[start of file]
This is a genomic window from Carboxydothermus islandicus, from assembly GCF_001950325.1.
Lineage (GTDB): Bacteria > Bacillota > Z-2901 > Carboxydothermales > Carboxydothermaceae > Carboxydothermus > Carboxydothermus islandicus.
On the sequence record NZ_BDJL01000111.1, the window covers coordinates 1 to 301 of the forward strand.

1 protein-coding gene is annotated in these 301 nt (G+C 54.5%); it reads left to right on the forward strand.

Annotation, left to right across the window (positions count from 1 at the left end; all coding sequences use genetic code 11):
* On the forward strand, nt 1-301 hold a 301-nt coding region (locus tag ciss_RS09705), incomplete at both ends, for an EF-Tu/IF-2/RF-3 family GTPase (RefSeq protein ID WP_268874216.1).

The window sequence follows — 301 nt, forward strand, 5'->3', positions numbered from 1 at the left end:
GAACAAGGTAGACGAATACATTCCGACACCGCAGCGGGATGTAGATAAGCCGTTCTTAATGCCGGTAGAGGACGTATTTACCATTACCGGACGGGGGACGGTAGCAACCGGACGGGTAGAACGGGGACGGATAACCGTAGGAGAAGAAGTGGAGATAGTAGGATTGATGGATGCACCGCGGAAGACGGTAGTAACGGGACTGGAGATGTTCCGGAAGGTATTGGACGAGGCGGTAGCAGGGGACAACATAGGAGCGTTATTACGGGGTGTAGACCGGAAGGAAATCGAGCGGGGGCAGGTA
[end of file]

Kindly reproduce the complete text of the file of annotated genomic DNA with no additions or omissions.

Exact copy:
This is a genomic window from Carboxydothermus islandicus, from assembly GCF_001950325.1.
Lineage (GTDB): Bacteria > Bacillota > Z-2901 > Carboxydothermales > Carboxydothermaceae > Carboxydothermus > Carboxydothermus islandicus.
On the sequence record NZ_BDJL01000111.1, the window covers coordinates 1 to 301 of the forward strand.

1 protein-coding gene is annotated in these 301 nt (G+C 54.5%); it reads left to right on the forward strand.

Annotation, left to right across the window (positions count from 1 at the left end; all coding sequences use genetic code 11):
* On the forward strand, nt 1-301 hold a 301-nt coding region (locus tag ciss_RS09705), incomplete at both ends, for an EF-Tu/IF-2/RF-3 family GTPase (RefSeq protein ID WP_268874216.1).

The window sequence follows — 301 nt, forward strand, 5'->3', positions numbered from 1 at the left end:
GAACAAGGTAGACGAATACATTCCGACACCGCAGCGGGATGTAGATAAGCCGTTCTTAATGCCGGTAGAGGACGTATTTACCATTACCGGACGGGGGACGGTAGCAACCGGACGGGTAGAACGGGGACGGATAACCGTAGGAGAAGAAGTGGAGATAGTAGGATTGATGGATGCACCGCGGAAGACGGTAGTAACGGGACTGGAGATGTTCCGGAAGGTATTGGACGAGGCGGTAGCAGGGGACAACATAGGAGCGTTATTACGGGGTGTAGACCGGAAGGAAATCGAGCGGGGGCAGGTA